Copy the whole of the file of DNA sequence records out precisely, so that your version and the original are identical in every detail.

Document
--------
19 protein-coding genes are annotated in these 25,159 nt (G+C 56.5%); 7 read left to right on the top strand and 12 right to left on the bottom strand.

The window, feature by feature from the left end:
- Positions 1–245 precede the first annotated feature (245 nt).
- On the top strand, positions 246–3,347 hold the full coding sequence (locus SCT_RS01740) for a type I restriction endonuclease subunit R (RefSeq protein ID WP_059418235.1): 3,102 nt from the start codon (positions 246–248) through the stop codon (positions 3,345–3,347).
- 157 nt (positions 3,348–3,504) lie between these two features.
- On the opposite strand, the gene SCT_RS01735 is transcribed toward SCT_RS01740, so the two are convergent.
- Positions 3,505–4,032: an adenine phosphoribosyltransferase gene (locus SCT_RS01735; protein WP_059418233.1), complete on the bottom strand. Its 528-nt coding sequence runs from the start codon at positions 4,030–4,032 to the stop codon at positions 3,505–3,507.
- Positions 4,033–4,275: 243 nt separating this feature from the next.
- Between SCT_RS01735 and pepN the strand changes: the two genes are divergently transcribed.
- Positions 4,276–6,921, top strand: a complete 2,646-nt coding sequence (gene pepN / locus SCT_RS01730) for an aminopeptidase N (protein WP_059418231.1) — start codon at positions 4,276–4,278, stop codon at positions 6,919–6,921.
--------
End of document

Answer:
19 protein-coding genes are annotated in these 25,159 nt (G+C 56.5%); 7 read left to right on the top strand and 12 right to left on the bottom strand.

The window, feature by feature from the left end:
- Positions 1–245 precede the first annotated feature (245 nt).
- On the top strand, positions 246–3,347 hold the full coding sequence (locus SCT_RS01740) for a type I restriction endonuclease subunit R (RefSeq protein ID WP_059418235.1): 3,102 nt from the start codon (positions 246–248) through the stop codon (positions 3,345–3,347).
- 157 nt (positions 3,348–3,504) lie between these two features.
- On the opposite strand, the gene SCT_RS01735 is transcribed toward SCT_RS01740, so the two are convergent.
- Positions 3,505–4,032: an adenine phosphoribosyltransferase gene (locus SCT_RS01735; protein WP_059418233.1), complete on the bottom strand. Its 528-nt coding sequence runs from the start codon at positions 4,030–4,032 to the stop codon at positions 3,505–3,507.
- Positions 4,033–4,275: 243 nt separating this feature from the next.
- Between SCT_RS01735 and pepN the strand changes: the two genes are divergently transcribed.
- Positions 4,276–6,921, top strand: a complete 2,646-nt coding sequence (gene pepN / locus SCT_RS01730) for an aminopeptidase N (protein WP_059418231.1) — start codon at positions 4,276–4,278, stop codon at positions 6,919–6,921.